Abbott reciprocated by personally thanking him for the warm greeting. Must have been one of those “appropriate occasions” Abbott mentioned earlier in the week.

A welcome to country — and the reciprocal “Acknowledgement of traditional owners” are nice, pleasant, polite generous traditions. I’m wondering what sort of person opposes it, and why.

Bev Manton — the chair of the NSW Aboriginal Land Council and one of my current employers — responded to the debate by pointing out that the majority of the Elders who perform these acknowledgements are people who’ve been most affected by past Government policies.

They’re the Aboriginal people who were removed, or had their children removed; the Aboriginal people who were forced off their land and onto missions and reserves, away from their extended families; the Aboriginal people who were prohibited from practicing their cultural ceremonies and speaking their languages,” said Manton.

Yet after all that’s happened to them, our Elders are still prepared to stand up in public and say ‘Welcome’. They’re showing a generosity of spirit from which people like Tony Abbott could learn a great deal.”

Manton also pointed out that from an Aboriginal perspective, a Welcome to Country is a way of healing the past.

They’re trying to put a stop to generational trauma, so that their kids and their grandkids are not left to carry the baggage of past atrocities,” she said. “It’s about letting go of the anger and hurt that they have held for so many years. It’s seen by Aboriginal people as a way of forgiving the past, of moving forward together, black and white. It’s also about healing, getting on with their lives and not being caught up in this terrible past that was forced on them.”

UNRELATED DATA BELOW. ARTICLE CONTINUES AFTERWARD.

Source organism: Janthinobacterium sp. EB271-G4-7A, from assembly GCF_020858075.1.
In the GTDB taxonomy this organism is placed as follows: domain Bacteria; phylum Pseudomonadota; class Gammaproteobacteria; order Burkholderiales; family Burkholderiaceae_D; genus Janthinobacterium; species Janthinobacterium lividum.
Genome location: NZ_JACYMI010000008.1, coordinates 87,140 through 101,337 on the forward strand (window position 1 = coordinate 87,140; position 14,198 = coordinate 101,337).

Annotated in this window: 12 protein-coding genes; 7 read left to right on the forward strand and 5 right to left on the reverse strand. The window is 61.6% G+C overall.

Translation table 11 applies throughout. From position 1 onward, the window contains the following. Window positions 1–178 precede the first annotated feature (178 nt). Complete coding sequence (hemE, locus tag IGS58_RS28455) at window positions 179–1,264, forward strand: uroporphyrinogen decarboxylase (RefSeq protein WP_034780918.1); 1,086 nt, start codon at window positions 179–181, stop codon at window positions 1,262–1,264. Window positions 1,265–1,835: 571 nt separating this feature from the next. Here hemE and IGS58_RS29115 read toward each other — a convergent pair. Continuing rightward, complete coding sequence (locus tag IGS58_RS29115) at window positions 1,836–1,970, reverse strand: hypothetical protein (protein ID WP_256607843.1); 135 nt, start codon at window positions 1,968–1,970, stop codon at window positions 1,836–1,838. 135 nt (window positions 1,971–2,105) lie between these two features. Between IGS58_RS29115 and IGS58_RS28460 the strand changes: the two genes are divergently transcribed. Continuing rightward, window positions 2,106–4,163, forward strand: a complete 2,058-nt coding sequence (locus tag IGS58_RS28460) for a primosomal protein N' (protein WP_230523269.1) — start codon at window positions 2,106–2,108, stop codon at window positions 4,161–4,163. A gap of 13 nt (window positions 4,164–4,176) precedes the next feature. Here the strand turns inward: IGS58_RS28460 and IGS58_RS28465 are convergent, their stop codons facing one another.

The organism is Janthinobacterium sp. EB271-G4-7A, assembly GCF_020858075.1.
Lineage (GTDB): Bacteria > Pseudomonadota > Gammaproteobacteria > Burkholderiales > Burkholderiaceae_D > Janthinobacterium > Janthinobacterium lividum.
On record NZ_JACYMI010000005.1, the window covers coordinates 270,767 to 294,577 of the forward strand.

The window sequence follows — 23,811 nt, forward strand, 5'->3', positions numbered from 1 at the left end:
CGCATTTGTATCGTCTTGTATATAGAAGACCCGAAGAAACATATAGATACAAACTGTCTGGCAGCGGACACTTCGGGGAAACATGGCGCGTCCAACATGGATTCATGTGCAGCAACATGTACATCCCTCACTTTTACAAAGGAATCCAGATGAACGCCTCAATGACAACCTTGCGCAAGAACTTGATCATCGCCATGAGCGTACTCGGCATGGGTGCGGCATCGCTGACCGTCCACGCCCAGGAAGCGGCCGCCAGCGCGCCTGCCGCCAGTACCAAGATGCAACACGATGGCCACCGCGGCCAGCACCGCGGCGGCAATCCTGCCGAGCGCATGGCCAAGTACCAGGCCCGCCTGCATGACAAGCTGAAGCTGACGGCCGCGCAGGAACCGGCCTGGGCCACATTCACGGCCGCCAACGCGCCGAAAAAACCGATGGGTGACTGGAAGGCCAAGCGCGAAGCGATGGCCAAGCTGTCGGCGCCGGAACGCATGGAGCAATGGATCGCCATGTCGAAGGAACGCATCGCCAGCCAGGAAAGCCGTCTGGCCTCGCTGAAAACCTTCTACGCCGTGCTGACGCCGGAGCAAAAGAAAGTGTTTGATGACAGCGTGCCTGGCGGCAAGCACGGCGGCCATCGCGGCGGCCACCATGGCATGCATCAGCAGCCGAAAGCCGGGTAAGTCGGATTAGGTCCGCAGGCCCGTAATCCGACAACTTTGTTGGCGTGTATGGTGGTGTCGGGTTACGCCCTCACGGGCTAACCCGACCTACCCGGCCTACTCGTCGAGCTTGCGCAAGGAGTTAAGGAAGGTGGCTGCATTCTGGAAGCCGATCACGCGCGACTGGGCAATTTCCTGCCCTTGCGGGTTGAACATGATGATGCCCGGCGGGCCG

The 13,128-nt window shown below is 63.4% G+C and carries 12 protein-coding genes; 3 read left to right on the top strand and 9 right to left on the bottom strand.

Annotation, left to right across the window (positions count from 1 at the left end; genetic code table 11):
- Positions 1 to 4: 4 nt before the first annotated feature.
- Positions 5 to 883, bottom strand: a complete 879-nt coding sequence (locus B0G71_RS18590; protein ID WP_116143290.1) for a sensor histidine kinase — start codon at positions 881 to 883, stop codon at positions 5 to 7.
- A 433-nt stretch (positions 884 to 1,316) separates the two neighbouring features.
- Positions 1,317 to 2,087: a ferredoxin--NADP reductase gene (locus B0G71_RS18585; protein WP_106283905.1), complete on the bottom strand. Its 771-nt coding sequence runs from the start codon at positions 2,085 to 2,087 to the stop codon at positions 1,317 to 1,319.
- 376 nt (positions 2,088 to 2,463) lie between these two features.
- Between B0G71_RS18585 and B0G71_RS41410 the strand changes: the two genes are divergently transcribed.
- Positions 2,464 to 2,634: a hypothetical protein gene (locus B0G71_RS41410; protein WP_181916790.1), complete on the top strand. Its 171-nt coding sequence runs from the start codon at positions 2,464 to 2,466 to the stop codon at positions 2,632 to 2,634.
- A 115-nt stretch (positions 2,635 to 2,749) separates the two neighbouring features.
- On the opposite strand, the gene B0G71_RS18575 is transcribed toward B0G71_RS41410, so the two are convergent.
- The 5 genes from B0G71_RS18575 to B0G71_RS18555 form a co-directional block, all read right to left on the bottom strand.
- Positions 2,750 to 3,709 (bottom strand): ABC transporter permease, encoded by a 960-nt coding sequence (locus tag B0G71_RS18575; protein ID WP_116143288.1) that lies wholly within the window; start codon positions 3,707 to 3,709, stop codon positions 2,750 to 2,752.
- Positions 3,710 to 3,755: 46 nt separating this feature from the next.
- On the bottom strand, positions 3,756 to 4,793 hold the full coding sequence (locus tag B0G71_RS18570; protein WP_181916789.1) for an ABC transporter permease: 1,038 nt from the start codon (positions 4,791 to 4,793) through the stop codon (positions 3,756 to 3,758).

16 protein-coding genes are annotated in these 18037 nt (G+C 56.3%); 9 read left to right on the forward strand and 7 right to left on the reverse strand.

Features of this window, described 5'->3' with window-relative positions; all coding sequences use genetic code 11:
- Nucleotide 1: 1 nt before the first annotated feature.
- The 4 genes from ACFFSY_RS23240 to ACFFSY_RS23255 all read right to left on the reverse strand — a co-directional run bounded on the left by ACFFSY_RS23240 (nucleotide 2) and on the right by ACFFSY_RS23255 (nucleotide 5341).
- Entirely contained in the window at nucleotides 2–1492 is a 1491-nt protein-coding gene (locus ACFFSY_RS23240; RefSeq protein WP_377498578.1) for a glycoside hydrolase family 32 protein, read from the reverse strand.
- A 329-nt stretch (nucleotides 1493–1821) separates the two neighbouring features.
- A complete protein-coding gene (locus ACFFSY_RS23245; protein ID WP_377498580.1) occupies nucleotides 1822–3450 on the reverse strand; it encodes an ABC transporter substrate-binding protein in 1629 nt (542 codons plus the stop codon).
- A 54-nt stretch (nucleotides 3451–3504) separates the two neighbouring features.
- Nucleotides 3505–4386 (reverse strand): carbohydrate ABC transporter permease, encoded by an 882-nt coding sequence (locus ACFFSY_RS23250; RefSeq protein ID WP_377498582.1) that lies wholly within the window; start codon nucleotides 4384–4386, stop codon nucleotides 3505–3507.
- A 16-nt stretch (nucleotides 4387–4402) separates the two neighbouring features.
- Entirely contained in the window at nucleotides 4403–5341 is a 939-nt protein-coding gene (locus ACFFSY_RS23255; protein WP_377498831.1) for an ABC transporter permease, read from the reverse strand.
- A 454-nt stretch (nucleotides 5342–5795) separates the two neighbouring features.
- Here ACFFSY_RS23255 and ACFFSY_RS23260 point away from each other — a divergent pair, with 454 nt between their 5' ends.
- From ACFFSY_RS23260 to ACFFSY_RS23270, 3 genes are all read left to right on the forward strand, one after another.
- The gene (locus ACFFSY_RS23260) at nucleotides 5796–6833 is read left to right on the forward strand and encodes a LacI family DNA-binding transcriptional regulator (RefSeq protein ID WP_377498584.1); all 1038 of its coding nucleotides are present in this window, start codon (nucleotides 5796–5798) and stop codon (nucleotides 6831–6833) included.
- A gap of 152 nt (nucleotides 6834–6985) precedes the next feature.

It’s about forgiveness, and moving forward together - black and white. It’s an act of generosity. Now what sort of person would oppose that?”

Chris Graham is the Editor-at-Large of the National Indigenous Times and currently media director at the NSW Aboriginal Land Council.

14
  • 1
    Jim Reiher
    Posted Friday, 19 March 2010 at 2:39 pm | Permalink

    Terrific article. Thanks Chris.

  • 2
    Posted Friday, 19 March 2010 at 2:41 pm | Permalink

    I might be wrong, but is there any evidence that Piers Akerman knows anything at all about anything or anyone? How does he still have a job? Why isn’t he begging for cash on a street corner somewhere?

  • 3
    Posted Friday, 19 March 2010 at 2:44 pm | Permalink

    I’m not even being mean of spiteful. I honestly want somebody to link me to where Piers Akerman shows insight and knowledge about a topic. It doesn’t even have to be politics. He might have written a very good piece about how to cook a really nice steak or something.

    I call this the Piers Challenge. And it will last from now until the heat death of the universe, or until Piers Akerman knows something, whichever comes first.

  • 4
    John Bennetts
    Posted Friday, 19 March 2010 at 4:25 pm | Permalink

    Do I detect a one-eyed apologist?

    The “Welcome to Country” nonsense is unnecessary baggage, pure and simple. I wince every time I am forced to witness this charade.

  • 5
    Stevo the Working Twistie
    Posted Friday, 19 March 2010 at 6:06 pm | Permalink

    Hopefully you won’t have to put up with it any more John. Something tells me you are no longer welcome.

  • 6
    Chris Graham
    Posted Friday, 19 March 2010 at 10:43 pm | Permalink

    Anytime you’re ready to head back to the Mother Country John, just sing out. I reckon it would take me about three seconds to raise enough cash to fly you first class.

  • 7
    Roberto Tedesco
    Posted Saturday, 20 March 2010 at 12:17 pm | Permalink

    The lovely caring thoughts of the sleazy right were laid bare by Wilson Tuckey this week - he wants to go back to a pre 1967 situation. No “baggage” there at all, oh no.

  • 8
    John Bennetts
    Posted Saturday, 20 March 2010 at 5:30 pm | Permalink